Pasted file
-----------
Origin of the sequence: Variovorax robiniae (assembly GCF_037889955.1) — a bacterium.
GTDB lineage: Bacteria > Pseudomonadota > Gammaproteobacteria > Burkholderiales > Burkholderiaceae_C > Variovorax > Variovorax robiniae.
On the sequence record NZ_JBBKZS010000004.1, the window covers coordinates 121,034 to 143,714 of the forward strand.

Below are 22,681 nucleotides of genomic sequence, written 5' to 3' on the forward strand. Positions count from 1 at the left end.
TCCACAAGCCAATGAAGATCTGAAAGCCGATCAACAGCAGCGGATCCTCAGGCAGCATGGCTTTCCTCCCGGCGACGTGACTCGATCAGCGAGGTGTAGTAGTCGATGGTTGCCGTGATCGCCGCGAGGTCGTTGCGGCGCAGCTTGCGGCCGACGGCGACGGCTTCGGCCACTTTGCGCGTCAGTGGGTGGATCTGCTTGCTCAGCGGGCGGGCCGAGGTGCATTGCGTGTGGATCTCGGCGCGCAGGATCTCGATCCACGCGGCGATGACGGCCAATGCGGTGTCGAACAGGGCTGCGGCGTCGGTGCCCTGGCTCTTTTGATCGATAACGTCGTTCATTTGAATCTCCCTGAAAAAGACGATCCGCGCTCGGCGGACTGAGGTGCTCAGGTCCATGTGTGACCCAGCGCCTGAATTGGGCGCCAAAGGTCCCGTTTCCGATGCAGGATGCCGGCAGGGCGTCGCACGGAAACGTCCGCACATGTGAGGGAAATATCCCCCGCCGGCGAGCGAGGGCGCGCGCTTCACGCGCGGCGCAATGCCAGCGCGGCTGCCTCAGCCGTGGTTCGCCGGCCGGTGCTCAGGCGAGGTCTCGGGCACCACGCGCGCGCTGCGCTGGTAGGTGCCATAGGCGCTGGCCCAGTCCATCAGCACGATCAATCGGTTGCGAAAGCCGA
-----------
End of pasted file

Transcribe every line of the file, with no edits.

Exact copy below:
Origin of the sequence: Variovorax robiniae (assembly GCF_037889955.1) — a bacterium.
GTDB lineage: Bacteria > Pseudomonadota > Gammaproteobacteria > Burkholderiales > Burkholderiaceae_C > Variovorax > Variovorax robiniae.
On the sequence record NZ_JBBKZS010000004.1, the window covers coordinates 121,034 to 143,714 of the forward strand.

Below are 22,681 nucleotides of genomic sequence, written 5' to 3' on the forward strand. Positions count from 1 at the left end.
TCCACAAGCCAATGAAGATCTGAAAGCCGATCAACAGCAGCGGATCCTCAGGCAGCATGGCTTTCCTCCCGGCGACGTGACTCGATCAGCGAGGTGTAGTAGTCGATGGTTGCCGTGATCGCCGCGAGGTCGTTGCGGCGCAGCTTGCGGCCGACGGCGACGGCTTCGGCCACTTTGCGCGTCAGTGGGTGGATCTGCTTGCTCAGCGGGCGGGCCGAGGTGCATTGCGTGTGGATCTCGGCGCGCAGGATCTCGATCCACGCGGCGATGACGGCCAATGCGGTGTCGAACAGGGCTGCGGCGTCGGTGCCCTGGCTCTTTTGATCGATAACGTCGTTCATTTGAATCTCCCTGAAAAAGACGATCCGCGCTCGGCGGACTGAGGTGCTCAGGTCCATGTGTGACCCAGCGCCTGAATTGGGCGCCAAAGGTCCCGTTTCCGATGCAGGATGCCGGCAGGGCGTCGCACGGAAACGTCCGCACATGTGAGGGAAATATCCCCCGCCGGCGAGCGAGGGCGCGCGCTTCACGCGCGGCGCAATGCCAGCGCGGCTGCCTCAGCCGTGGTTCGCCGGCCGGTGCTCAGGCGAGGTCTCGGGCACCACGCGCGCGCTGCGCTGGTAGGTGCCATAGGCGCTGGCCCAGTCCATCAGCACGATCAATCGGTTGCGAAAGCCGA